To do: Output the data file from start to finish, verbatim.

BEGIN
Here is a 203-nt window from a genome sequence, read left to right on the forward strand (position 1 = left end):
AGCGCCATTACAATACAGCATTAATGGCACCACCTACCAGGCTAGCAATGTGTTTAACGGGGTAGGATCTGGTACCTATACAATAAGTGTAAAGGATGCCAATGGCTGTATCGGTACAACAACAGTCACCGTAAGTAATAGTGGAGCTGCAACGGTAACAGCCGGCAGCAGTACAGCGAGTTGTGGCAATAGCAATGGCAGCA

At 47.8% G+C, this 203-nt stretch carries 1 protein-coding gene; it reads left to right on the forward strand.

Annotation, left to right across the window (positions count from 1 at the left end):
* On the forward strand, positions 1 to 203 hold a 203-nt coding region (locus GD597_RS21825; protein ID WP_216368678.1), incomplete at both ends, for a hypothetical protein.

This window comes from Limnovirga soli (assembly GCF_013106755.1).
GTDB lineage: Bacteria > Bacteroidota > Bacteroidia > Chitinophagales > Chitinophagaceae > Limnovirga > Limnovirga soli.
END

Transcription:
Here is a 203-nt window from a genome sequence, read left to right on the forward strand (position 1 = left end):
AGCGCCATTACAATACAGCATTAATGGCACCACCTACCAGGCTAGCAATGTGTTTAACGGGGTAGGATCTGGTACCTATACAATAAGTGTAAAGGATGCCAATGGCTGTATCGGTACAACAACAGTCACCGTAAGTAATAGTGGAGCTGCAACGGTAACAGCCGGCAGCAGTACAGCGAGTTGTGGCAATAGCAATGGCAGCA

At 47.8% G+C, this 203-nt stretch carries 1 protein-coding gene; it reads left to right on the forward strand.

Annotation, left to right across the window (positions count from 1 at the left end):
* On the forward strand, positions 1 to 203 hold a 203-nt coding region (locus GD597_RS21825; protein ID WP_216368678.1), incomplete at both ends, for a hypothetical protein.

This window comes from Limnovirga soli (assembly GCF_013106755.1).
GTDB lineage: Bacteria > Bacteroidota > Bacteroidia > Chitinophagales > Chitinophagaceae > Limnovirga > Limnovirga soli.